Teaching of languages
A look at the state of education in Banaras and the way school education standardises languages and valorises one language over another.
DUCATION and its sociology is a relatively under-explored theme in the Indian subcontinent. In fact, there is a considerable deficit of studies on histories of educational institutions also.
This book is an attempt at filling up some of these gaps “in order to provide an understanding of how education and society connect in diverse ways”. The author, Nirmali Goswami, makes her objectives clear at the outset, by explaining that this is “a study of the practice and social consequences of standard language-learning” to unravel the axes of language and power-relations. This is her doctoral study, which seems to have been revised very well before being published. Her literature review is brilliant, crisp and concise.
Methodologically this work is very sound; the author’s hard work, tenacity, analytical abilities, deep insights and sharp observations are well testified in this work. Clarity of purpose is articulated not only about the theme but also about the choice of the city of Banaras.
“The city of Banaras is selected for fieldwork because of its historic association with the Hindi Nationalist Movement which was instrumental in defining the standard form of Hindi. The field material is drawn primarily from a private school and its community located in Banaras, [where]... English and standard Hindi are used by high status groups cutting across class, community and ethnicity backgrounds... [besides] Sanskrit,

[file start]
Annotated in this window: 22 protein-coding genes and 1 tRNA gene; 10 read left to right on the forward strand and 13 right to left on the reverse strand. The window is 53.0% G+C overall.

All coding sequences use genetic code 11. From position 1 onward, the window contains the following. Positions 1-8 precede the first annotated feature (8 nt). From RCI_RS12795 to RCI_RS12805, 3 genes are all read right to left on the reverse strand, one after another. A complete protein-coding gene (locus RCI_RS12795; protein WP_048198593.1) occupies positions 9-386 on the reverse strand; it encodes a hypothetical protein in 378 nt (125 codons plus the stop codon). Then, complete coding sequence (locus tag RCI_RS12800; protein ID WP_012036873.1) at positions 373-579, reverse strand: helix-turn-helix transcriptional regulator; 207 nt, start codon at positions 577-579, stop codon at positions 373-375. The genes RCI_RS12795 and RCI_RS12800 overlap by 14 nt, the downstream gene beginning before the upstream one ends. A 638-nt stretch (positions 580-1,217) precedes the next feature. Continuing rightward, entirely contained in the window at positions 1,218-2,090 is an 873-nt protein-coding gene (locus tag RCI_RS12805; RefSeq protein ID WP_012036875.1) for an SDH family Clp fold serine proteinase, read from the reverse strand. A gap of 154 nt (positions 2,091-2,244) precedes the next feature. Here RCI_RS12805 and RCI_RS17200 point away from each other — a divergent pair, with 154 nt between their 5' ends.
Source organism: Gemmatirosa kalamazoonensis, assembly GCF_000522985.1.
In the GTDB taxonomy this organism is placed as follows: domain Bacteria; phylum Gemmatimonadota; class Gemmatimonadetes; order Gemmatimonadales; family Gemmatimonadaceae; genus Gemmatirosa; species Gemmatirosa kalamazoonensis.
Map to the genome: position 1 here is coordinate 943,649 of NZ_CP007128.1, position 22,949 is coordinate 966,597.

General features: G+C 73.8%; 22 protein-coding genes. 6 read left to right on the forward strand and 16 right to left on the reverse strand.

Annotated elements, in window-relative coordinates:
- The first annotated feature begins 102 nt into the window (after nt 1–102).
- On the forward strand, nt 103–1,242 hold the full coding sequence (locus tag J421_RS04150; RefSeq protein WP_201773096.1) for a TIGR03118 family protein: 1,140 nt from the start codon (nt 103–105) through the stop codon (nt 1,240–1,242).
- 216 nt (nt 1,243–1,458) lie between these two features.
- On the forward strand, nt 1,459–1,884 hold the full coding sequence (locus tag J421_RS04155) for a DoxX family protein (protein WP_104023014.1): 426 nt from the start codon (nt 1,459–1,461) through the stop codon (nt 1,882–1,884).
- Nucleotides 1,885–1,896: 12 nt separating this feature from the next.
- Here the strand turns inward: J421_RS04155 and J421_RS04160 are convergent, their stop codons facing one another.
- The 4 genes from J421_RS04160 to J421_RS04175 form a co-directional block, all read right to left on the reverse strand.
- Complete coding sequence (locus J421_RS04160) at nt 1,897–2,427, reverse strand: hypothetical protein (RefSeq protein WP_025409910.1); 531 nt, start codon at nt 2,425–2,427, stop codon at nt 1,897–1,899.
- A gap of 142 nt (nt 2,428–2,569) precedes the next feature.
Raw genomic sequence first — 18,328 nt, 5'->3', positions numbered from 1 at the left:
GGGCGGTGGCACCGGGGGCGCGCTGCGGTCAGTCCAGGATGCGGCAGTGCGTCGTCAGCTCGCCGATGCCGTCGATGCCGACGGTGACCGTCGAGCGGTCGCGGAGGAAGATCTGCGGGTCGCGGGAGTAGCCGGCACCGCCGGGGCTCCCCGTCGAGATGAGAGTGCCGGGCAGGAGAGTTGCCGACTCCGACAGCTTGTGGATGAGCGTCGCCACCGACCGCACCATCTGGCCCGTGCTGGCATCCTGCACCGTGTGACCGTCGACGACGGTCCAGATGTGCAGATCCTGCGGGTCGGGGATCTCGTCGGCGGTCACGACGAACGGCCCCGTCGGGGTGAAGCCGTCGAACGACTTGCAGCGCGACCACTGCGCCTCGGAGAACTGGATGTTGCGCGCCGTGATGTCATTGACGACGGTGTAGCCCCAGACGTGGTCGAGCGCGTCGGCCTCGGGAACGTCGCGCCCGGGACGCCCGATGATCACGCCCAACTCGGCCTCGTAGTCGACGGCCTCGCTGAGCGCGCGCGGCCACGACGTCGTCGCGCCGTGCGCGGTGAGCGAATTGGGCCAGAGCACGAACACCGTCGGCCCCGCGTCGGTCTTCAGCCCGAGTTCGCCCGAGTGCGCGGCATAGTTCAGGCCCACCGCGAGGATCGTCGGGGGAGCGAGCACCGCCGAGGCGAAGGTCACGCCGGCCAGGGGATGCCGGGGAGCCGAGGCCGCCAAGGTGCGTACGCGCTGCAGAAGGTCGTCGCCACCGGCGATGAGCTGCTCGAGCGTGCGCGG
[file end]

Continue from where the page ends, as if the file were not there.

In Banaras, Hindi is the dominant language in terms of its numeric strength in Census results, as well as in its political recognition. Besides the standard languages of English, Urdu and Sanskrit, there are popular languages like Bhojpuri and Banarsi. Nirmali Goswami’s attempt is to show “how people construct their and others’ identities vis a vis the popular languages (or dialects) practised commonly on everyday basis Bengali and but not recognised at official level”.
She unravels for us “the world of vernacular medium education”, making us comprehend the “power dynamics which operate at local level and how they connect with national discourses of modernity and progress through education”. The book shows how the dialects spoken at home present a challenge in school where pupils encounter standardised Hindi. This homogenising project of the nation state has its own repercussions. The author finds that “Hindi in spite of gaining the official status has not been particularly successful in establishing its claims at national level, and to project itself as a vehicle of social mobility and one that belongs to everyone”. The book also examines how the norm of standardised Hindi is constructed and legitimised against the local influences of Banarsi/bhojpuri. It also examines how “Urdu has a special significance for the school population and yet occupies a marginal space in discourse of the modern school, whereas English is widely perceived to be a language of progress and modernity”.
The historical context of the evolution of the schooling system in Banaras and the conflict between colonial and indigenous forms of knowledge and education have been discussed quite comprehensively. The discussion also touches on the demographic details of the city and its relations with
Legitimising Standard Languages Perspectives from a School in Banaras By Nirmali GoswamiSage Series: Sociology and Social Anthropology of Education in South Asia;Series Editor: Meenakshi Thapan New Delhi, 2017 Pages xviii+225 Price: Rs.895